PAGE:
Los Angeles's Central Avenue Jazz (Images of America)
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From the late 1910s until the early 1950s, a series of aggressive segregation policies toward Los Angeless rapidly expanding African American community inadvertently led to one of the most culturally rich avenues in the United States. From Downtown Los Angeles to the largely undeveloped city of Watts to the south, Central Avenue became the center of the West Coast jazz scene, nurturing homegrown talents like Charles Mingus, Dexter Gordon, and Buddy Collette while also hosting countless touring jazz legends such as Duke Ellington, Louis Armstrong, and Billie Holiday. Twenty-four hours a day, the sound of live jazz wafted out of nightclubs, restaurants, hotel lobbies, music schools, and anywhere else a jazz combo could squeeze in its instruments for nearly 50 years, helping to advance and define the sound of Americas greatest musical contribution.
Gillespie is seen here with his big band at the ninth annual Cavalcade of Jazz. The ebullient showman was a great ambassador for the bebop movement. His puffed out cheeks, wild eyes, and skyrocketing trumpet managed to both entertain and advance the art form. What other jazz musician could be a good fit for the Muppets? (Courtesy of the Oviatt Library, California State University Northridge.) An unidentified saxophonist riles up the crowd, honking in his tuxedo atop a table at the 11th annual
breakneck speeds were not the easiest to dance to. After World War II, the united front of jazz split into numerous factions. The heady cats spiraled out into the land of Thelonious Monk, John Coltrane, and, eventually, Ornette Coleman. Those who wanted to impress their dates on the dance floor followed the sound of the electrified guitar and the honking saxophones that answered to more primal feelings. Central Avenue gladly filled with blues shouters, and homegrown record labels took advantage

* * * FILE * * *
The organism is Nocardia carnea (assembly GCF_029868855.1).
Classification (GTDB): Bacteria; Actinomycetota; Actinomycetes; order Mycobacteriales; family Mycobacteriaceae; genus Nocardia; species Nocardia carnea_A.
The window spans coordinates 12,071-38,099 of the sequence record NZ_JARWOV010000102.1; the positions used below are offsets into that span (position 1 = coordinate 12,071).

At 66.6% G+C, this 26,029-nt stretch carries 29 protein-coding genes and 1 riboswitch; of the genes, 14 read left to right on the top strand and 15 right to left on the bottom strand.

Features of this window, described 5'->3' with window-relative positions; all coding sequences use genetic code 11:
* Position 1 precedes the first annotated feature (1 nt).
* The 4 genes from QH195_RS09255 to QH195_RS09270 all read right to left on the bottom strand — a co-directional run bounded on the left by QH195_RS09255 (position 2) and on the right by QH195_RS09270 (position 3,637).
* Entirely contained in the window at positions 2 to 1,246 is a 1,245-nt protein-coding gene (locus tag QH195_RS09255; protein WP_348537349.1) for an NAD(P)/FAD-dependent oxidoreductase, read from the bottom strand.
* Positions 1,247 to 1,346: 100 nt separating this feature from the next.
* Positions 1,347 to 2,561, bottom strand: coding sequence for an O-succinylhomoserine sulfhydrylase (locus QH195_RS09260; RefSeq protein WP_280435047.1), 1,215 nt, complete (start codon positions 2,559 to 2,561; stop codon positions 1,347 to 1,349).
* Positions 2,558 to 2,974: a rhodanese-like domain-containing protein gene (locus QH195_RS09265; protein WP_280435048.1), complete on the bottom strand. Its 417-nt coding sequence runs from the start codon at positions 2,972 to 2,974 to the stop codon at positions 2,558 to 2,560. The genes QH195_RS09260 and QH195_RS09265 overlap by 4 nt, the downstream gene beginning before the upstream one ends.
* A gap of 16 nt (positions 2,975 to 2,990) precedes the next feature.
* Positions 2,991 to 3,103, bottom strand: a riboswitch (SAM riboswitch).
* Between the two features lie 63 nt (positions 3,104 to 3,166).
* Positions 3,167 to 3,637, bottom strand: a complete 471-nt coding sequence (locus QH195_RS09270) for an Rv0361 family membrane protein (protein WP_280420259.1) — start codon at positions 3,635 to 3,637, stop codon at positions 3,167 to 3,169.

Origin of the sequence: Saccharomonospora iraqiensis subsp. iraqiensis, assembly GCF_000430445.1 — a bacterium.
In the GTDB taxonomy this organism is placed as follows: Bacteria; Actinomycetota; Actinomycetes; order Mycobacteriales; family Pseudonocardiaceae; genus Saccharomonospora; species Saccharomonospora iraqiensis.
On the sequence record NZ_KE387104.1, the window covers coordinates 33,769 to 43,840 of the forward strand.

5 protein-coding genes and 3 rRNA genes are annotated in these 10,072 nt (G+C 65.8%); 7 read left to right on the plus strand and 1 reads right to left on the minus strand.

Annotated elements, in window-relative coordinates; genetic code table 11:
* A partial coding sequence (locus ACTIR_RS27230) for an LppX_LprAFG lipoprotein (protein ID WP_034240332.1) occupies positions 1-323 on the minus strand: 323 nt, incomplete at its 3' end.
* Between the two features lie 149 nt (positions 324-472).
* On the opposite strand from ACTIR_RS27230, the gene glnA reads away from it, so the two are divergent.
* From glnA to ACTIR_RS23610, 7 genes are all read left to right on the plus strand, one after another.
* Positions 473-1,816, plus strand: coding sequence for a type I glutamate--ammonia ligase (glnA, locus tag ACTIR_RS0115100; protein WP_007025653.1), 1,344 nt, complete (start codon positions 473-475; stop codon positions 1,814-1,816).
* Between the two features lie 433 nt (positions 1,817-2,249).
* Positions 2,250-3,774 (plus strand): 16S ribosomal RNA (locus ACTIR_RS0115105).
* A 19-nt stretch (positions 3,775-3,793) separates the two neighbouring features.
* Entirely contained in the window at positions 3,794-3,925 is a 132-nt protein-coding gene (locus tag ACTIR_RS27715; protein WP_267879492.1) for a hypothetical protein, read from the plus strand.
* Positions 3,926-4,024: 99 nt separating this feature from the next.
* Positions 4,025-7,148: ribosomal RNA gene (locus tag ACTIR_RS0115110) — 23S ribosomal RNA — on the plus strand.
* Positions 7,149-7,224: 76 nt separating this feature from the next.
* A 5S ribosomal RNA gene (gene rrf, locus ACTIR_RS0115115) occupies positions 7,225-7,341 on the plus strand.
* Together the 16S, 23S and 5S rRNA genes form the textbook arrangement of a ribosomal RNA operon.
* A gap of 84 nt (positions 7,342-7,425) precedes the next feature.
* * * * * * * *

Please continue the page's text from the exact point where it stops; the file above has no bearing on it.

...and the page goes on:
musicians had already left. By the time the second riot occurred in 1992, the memories had practically left. However, great strides have been made towards preserving what remains since the riots. A few structures stand, and a Central Avenue Jazz Corridor was declared, marking the site of former glory. The biggest contribution to preserving the memory of the Central Avenue scene is the Central Avenue Jazz Festival. Held for two days every July, the festival has showcased performers who played on
deserved. 23 The high-ceilinged lobby of the Hotel Somerville, located at 4225 South Central Avenue, seemed to have a piano tucked into every corner. Entertainment and leisure were the goals of the Somerville, and they were abundant. An advertising board on the mezzanine highlights an appearance by Alton Redd and his Tivoli Theater band, named after a venue located further down at 4319 Central Avenue. Delicate Spanish-style frescoes were painted above the lobby and light streamed in from the
instrument that managed to groove just as fast and smooth as if there were someone solely keeping the beat. (Photograph by William Gottlieb.) 37 The story of eden ahbez could fill a book. The enigmatic self-made guru reportedly handed Cole’s manager a copy of his tune “Nature Boy” backstage at the Lincoln Theater in hopes that Cole would sing it. Cole did and spawned a massive hit in 1948. The song was as cryptic as the songwriter, but it has endured as an American standard. Cole’s success